Growing up, I always hated having my picture taken. Especially during my awkward teen years, I avoided the shutter at all costs. Taking a good picture seemed like an impossibility, I thought, as many others do, that I was just not photogenic and that I was doomed to look awful in pictures forever.
When I started dancing and performing, taking good pictures became increasingly important. Audiences are always wanting to take your picture and other dancers enjoy taking snapshots with their dancer friends. I had to do something – find out how to take great pix.
Google and YouTube to the rescue! After doing a little research I found that taking a great picture has more to do with physics, than me not looking good. I found practical tips that really helped increase my chances of getting good shots. It took some time and practice, and now people say I’m “photogenic.” Here are some of the strategies that helped me get better pix.
1. Add Depth to Your Face with Makeup
Picture taking is all about light and how it reflects off of you. When you wear makeup you are adding dimension to your face by enhancing or receding your facial features. It starts with evening out your skin tone with a good foundation, paying attention to areas of the skin that are red or dark. Make the eyes pop with filled brow and mascara. Balance the face top to bottom, with a bold, bright shade on the lip color. For advance make-upers that wanna look like a model and completely reshape their face or “fix” areas of their face they don’t like for pix, learn the art of contouring for maximum control over your look.
2. Accentuate with Color!
This is good advice for anytime, not just when you have your picture taken. Wear clothing/costume colors and accessories that flatter you and make your skin and eyes stand out. Are you cool or warm? Do you look best in fall, winter, spring or summer shades? Do you look best in silver or gold toned accessories? Find out and plan your entire wardrobe around it. Google “seasonal color analysis”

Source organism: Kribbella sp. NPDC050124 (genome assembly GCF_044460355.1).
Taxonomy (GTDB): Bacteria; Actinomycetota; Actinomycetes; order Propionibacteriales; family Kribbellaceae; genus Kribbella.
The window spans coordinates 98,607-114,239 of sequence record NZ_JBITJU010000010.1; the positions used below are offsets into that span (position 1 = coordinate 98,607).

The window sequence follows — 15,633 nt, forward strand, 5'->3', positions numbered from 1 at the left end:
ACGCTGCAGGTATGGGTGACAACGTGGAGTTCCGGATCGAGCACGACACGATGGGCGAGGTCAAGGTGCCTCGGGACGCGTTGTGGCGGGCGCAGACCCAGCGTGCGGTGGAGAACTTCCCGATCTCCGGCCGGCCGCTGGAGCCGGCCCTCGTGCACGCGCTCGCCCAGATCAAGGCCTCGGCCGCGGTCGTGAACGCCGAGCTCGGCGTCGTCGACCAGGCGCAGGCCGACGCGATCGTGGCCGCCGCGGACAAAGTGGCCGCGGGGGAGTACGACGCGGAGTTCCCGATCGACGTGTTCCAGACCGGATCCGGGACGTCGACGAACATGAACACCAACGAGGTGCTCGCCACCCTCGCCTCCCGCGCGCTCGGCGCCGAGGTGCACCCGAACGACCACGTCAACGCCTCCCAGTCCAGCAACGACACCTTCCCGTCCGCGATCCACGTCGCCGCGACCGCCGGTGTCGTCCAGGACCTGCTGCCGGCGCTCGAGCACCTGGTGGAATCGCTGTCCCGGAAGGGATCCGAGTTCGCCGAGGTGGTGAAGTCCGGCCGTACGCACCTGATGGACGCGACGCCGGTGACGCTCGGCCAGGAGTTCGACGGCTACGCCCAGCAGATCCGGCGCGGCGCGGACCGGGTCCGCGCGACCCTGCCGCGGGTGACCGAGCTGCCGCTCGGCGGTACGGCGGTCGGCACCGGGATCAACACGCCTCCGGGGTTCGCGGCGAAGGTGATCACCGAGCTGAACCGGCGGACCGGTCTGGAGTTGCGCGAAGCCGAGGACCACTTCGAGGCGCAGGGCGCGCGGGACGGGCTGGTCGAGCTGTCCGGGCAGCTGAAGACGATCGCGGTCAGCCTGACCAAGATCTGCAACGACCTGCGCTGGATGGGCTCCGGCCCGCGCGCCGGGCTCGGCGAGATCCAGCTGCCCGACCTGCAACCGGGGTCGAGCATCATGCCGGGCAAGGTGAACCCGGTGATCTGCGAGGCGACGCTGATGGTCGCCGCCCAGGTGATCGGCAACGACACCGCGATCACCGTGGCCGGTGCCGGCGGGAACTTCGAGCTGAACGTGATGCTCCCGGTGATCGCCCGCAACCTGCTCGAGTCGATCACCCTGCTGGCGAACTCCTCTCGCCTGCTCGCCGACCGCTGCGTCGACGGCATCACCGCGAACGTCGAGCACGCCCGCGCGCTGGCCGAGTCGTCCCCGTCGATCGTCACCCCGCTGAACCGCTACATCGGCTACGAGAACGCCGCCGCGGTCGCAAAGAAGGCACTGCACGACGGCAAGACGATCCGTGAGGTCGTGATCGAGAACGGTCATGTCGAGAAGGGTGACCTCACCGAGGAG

3. Be in the Spotlight
If its possible, have some control over the lighting your pictures are being taken in. The best light is diffused, even and soft, for example, early morning or dusk lighting conditions. Most of the time, we are not in a professional photography studio, that is lit perfectly to flatter. So, we have to make the best of natural and not so natural lighting sources. A good general rule is to face the light source. If you want more drama, stand to the side of the light source. Try to avoid standing directly under or above the light source, as it tends to cast unusual shadows and will seem harsh on the face. Standing in front of the light source, for instance with your back to the sun, will cause you to be in shadow and look more like a silhouette. So, let the light shine upon you, from the front, for the best pix.
4. Strike a Pose